I really believe that, as human beings, we have an innate need to explore, to see what's around the corner. Jimmy Chin I don't climb mountains. I am far too lazy and unmotivated for that. I prefer my athleticism to take place on the back of a horse or under the water. Mountains scare me; they're places where planes crash, they're places where people are lost forever, they're places that might spew lava and ash for days. However, I know people who do climb mountains. One of those people is my brother. I know nothing about climbing resumes but he has one and I'm pretty certain it's impressive. In fact, January 2018 will see him climbing Aconcagua near Mendoza, Argentina. At 6,960 meters (22,837 feet) it's the tallest peak in the Andes and the tallest mountain in both the southern and western hemispheres. This mountain is the real deal and I'm very excited for his adventure. While I may not climb mountains I still find them awe-inspiring. I love to read books about climbers and watch the films. One that has really made an impact on me is "Meru", recommended to me by my brother and made by Jimmy Chin, whose quote I used to introduce this post. If you ever had any questions about what makes mountaineers all around bad asses then this film will answer them. So, as I stood in the shadow of Chimborazo in Ecuador, huffing and puffing at the effort of simply standing upright, I began chatting with a young Greek woman. As she swigged from her bottle of aguardiente and drug deeply from a cigarette she casually mentioned, "It's not so much a technical climb, this one. It's just the altitude." Chimborazo is Ecuador's highest mountain. The elevation at its peak is 6,263 meters (20,548 feet). We were nowhere near the peak but in the tiny town at the volcano's base where climbers gather to acclimate to the altitude and its effects are still very real. And while people come from all over Ecuador and the world to climb Chimborazo someone like me might ask why? If it's not technically difficult and not even close in terms of altitude to the higher peaks of the Andes what's the appeal? Chimborazo is not only stunningly beautiful but it has a special distinction to it that I was not aware of. Despite the numbers this dormant volcano is actually the highest point on the planet. Due to math, physics, and other things that I don't understand, the fact that the Earth is a sphere, and that Chimborazo is only one degree south of the equator it benefits from from the few extra kilometers added at the bulge of the equatorial region. This means its peak is the furthest point on Earth from the Earth's core and the closest place on the planet to outer space. Generally Chimborazo is surrounded by clouds. Like most mountains of its height it makes its own weather. On a rare day it can be seen from Guayaquil, 140 kilometers away. But, like I said, that's rare. The day before we arrived Will had a brief, early morning glimpse of it but by the time I woke up the clouds had gathered. So as we made our way down a dirt road to the campsite I struggled to see it even though we were so close. What if I had to spend the night at 5,000 meters and clouds ruined everything? But, almost as if Chimborazo knew we were coming, the clouds began to scatter not along after we set up camp and there it was. All I could do was sit there and gawk. It's also very, very cold. As if the snow weren't an indicator, right?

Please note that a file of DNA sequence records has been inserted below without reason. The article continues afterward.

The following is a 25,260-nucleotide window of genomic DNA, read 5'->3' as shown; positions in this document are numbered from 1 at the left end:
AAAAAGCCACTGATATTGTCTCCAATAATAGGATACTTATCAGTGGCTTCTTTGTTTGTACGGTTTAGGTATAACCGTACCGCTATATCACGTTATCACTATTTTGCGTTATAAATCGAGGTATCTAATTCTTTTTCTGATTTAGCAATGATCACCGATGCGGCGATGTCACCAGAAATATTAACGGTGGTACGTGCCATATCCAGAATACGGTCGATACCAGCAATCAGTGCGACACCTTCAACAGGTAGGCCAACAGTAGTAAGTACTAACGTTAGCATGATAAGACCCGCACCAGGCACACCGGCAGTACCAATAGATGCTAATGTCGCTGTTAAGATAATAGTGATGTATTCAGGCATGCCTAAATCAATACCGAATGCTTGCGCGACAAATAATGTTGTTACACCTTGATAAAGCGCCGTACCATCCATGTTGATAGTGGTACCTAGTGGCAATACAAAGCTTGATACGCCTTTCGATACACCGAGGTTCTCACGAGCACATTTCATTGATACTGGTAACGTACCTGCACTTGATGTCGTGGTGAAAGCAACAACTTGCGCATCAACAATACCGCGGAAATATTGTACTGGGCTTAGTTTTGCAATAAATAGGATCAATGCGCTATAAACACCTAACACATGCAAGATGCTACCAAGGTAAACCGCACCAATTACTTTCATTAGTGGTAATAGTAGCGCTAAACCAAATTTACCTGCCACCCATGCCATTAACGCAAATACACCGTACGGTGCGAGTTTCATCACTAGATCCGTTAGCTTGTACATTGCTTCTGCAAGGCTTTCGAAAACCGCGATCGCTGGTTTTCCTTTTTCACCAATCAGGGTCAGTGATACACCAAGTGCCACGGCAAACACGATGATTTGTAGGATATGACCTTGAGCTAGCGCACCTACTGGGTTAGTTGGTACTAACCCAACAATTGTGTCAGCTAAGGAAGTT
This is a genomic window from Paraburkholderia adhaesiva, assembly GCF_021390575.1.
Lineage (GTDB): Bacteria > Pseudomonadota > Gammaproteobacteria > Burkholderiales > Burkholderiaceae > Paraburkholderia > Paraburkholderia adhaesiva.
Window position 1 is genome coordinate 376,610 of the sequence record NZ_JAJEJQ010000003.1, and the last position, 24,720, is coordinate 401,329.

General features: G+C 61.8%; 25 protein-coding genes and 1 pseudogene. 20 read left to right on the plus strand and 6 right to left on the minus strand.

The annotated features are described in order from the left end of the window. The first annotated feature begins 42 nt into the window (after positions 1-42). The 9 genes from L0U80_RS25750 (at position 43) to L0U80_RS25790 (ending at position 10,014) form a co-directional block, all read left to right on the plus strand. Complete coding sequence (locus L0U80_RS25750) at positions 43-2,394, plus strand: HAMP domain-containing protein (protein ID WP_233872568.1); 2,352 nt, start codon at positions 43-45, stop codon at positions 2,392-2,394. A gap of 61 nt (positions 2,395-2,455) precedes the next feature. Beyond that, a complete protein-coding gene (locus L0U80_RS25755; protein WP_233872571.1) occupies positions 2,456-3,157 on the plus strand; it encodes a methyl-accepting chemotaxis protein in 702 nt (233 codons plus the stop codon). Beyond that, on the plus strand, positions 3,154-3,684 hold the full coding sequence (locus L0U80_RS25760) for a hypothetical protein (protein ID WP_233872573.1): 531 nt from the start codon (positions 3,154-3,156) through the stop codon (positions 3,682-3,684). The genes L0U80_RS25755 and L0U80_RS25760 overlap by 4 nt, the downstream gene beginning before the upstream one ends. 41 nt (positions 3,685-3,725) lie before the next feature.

At that point the sun was just a short time from setting directly behind us and I knew if the clouds stayed away the light would be exquisite. And I was right.
Dark came quickly and we retreated to bed, ibuprofen and water flowing like wine. But you shouldn't drink wine at altitudes like this as I learned from our failed attempt to see Cotopaxi, Ecuador's second highest peak. And because we were at the base of the tallest point on Earth we felt it only fitting to watch "Meru" again. It was a good choice.
When you're not acclimated to altitude like this sleeping is hard. I woke up at 4am and couldn't go back to sleep. The sky was dark with clouds and I wondered if I'd be able to see anything with the arrival of daybreak. However, I was wrong. I got one last shot before the clouds swirled in.
We left shortly after and I was exhilarated to breathe properly again and for my headache to go away. However, as I often do on this trip, I was more grateful for the experience.